Prof tells Senate Judiciary Committee that election security laws 'target Black voters' like 'Jim Crow'
Carol Anderson, a professor at Emory University, told the Senate Judiciary Committee that Georgia’s election security law represents “bureaucratic violence” toward Black Georgians’ ability to vote.
In contrast, Rep. Burgess Owens told the Senate that the Georgia law does not come close to Jim Crow-style regulations.
An Emory University professor claimed before the Senate Judiciary Committee that election security laws are reminiscent of Jim Crow laws
Carol Anderson — a professor of African-American studies at Emory University — explained during the Tuesday hearing titled "Jim Crow 2021: The Latest Assault on the Right to Vote."
As part of a panel, Anderson asserted that Georgia’s election security law represents “bureaucratic violence” toward Black Georgians’ rights. She
Anderson’s opening statement focused on “the use of race-neutral language to evade the Fifteenth Amendment” and “the cloaking of disenfranchisement under the banner of election integrity.”
Anderson discussed poll taxes, literacy tests, grandfather clauses, and other policies used at the turn of the century to prevent African-Americans from voting in the American South. She noted that these policies caused Black voter participation to decrease.
“The lie of massive, rampant voter fraud is serving the same function today as it did during the rise of Jim Crow,” she said. “It stokes fear in a segment of the population that democracy is in peril, and thus provides cover for laws that target Black voters with race-neutral language.”
Anderson condemned Republicans in 47 states for proposing “voter restriction bills.” She added that “this onslaught of bureaucratic violence” would make coordinated Jim Crow policies appear “tame in comparison.”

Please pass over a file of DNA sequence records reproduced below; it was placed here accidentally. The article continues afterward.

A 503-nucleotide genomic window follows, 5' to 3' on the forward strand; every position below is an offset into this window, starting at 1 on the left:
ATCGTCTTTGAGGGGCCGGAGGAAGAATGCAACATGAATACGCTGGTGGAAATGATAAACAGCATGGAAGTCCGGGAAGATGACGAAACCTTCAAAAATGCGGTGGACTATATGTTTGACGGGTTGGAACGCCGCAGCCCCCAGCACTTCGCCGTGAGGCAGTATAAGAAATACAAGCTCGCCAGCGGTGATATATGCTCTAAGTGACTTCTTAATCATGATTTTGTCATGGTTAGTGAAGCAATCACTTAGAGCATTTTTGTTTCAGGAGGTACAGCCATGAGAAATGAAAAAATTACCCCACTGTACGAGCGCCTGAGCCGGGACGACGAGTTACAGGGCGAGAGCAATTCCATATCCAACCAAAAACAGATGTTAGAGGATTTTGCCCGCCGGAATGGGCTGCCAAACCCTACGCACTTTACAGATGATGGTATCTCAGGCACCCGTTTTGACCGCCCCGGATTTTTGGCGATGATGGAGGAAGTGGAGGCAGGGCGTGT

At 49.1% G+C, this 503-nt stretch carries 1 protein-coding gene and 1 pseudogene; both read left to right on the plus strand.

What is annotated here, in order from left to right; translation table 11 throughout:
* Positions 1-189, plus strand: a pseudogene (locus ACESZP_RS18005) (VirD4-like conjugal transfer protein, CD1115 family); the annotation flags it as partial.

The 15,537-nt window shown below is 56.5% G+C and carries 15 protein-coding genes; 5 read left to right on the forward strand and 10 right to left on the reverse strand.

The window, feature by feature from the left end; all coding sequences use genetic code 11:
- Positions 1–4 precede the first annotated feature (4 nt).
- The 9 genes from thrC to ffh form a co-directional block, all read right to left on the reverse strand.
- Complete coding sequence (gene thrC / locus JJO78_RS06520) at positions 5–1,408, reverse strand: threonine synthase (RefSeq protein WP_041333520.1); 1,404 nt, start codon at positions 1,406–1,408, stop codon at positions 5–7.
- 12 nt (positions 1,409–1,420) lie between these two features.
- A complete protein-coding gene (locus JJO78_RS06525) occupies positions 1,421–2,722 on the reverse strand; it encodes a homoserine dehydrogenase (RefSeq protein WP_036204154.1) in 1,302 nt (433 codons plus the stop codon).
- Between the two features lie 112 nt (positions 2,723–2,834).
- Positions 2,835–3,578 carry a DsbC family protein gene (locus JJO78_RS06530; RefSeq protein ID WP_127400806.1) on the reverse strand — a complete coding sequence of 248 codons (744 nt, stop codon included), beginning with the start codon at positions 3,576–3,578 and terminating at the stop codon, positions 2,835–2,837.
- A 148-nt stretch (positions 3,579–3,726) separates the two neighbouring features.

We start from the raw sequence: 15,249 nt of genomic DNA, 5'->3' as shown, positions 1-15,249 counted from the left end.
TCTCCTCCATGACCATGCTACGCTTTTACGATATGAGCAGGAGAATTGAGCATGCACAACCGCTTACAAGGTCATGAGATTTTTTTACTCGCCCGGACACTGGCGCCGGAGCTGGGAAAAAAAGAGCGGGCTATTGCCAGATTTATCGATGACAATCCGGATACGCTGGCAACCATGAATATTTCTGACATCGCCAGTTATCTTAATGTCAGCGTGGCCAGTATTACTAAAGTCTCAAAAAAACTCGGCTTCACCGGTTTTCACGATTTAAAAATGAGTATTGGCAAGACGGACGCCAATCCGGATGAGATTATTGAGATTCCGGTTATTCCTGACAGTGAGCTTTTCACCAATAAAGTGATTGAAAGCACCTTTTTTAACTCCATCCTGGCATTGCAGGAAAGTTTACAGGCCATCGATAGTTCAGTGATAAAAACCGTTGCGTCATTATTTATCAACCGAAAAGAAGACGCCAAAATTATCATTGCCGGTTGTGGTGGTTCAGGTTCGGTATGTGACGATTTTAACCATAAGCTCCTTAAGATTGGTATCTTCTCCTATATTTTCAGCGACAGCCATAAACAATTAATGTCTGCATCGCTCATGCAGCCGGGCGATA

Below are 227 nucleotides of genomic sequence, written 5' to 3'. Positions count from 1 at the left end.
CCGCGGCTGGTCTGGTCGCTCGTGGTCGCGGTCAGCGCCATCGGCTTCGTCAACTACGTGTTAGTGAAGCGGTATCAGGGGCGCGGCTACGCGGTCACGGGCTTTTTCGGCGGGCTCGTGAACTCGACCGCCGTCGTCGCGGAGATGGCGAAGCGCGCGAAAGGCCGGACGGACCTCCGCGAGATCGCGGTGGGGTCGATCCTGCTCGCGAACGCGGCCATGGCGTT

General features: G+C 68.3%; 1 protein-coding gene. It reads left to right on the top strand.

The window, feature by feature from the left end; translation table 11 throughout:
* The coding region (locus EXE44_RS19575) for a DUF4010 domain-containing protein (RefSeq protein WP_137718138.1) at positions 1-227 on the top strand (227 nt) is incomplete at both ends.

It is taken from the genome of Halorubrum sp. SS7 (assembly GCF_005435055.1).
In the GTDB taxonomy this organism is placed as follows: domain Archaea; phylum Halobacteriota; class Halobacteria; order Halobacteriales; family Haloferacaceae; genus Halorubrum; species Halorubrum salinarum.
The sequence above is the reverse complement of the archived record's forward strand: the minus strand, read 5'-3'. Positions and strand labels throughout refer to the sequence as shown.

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Later in the hearing, Sen. Alex Padilla (D-Calif.) argued that “voter suppression is rooted in White supremacy.” After likewise describing literacy tests and poll taxes, he asserted that the modern “voter suppression playbook” is “motivated by the same factors” as the Jim Crow-era regulations.
“Just because these new voter suppression tactics are facially neutral, it can be harder for people to recognize and understand their pernicious effects,” Sen. Padilla said.
“Can you share how these seemingly race-neutral policies nonetheless have disproportionate racial impacts?” Sen. Padilla asked Anderson and the other panelists.
Anderson explained that the Georgia bill causes “an elimination in Atlanta — where the majority of Black voters are — we go from 94 drop boxes to 23. And those drop-boxes are now to be housed inside, in buildings that can be closed.”
“This is how you can limit access to the ballot box while writing race-neutral laws,” she said. “These aren’t race-neutral. They’re not as race-neutral as the poll tax was, or as the literacy test was. Neither of those said ‘we don’t want Black folks to vote.’ But that was the underlying premise behind them… and that’s what we’re seeing right now with these voter suppression laws.”
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Other witnesses during the hearing did not agree that the Georgia bill has links to Jim Crow.
Rep. Burgess Owens (R-Utah) told the Senate Judiciary Committee that he “grew up in the era of actual, legalized institutionalized racism.”
“I grew up in the Deep South — in Tallahassee, Florida — in the 1960s, during the days of KKK, Jim Crow, and segregation,” he said. “As someone who has actually experienced Jim Crow laws, I would like to set the record straight on the myth regarding the recently passed Georgia state law, and why any comparison between this law and Jim Crow is absolutely outrageous.”
Rep. Owens said that “the section of the Georgia law that has brought so much outrage from the Left simply requires any person applying for an absentee ballot to include evidence of a government-issued ID on their application.” He finds the narrative from the left that “Black people are not smart enough, not educated enough, not desirous enough for education” to get an ID to be “extremely offensive.”
Campus Reform reached out to Anderson for comment; this article will be updated accordingly.
Follow the author of this article on Twitter: @BenZeisloft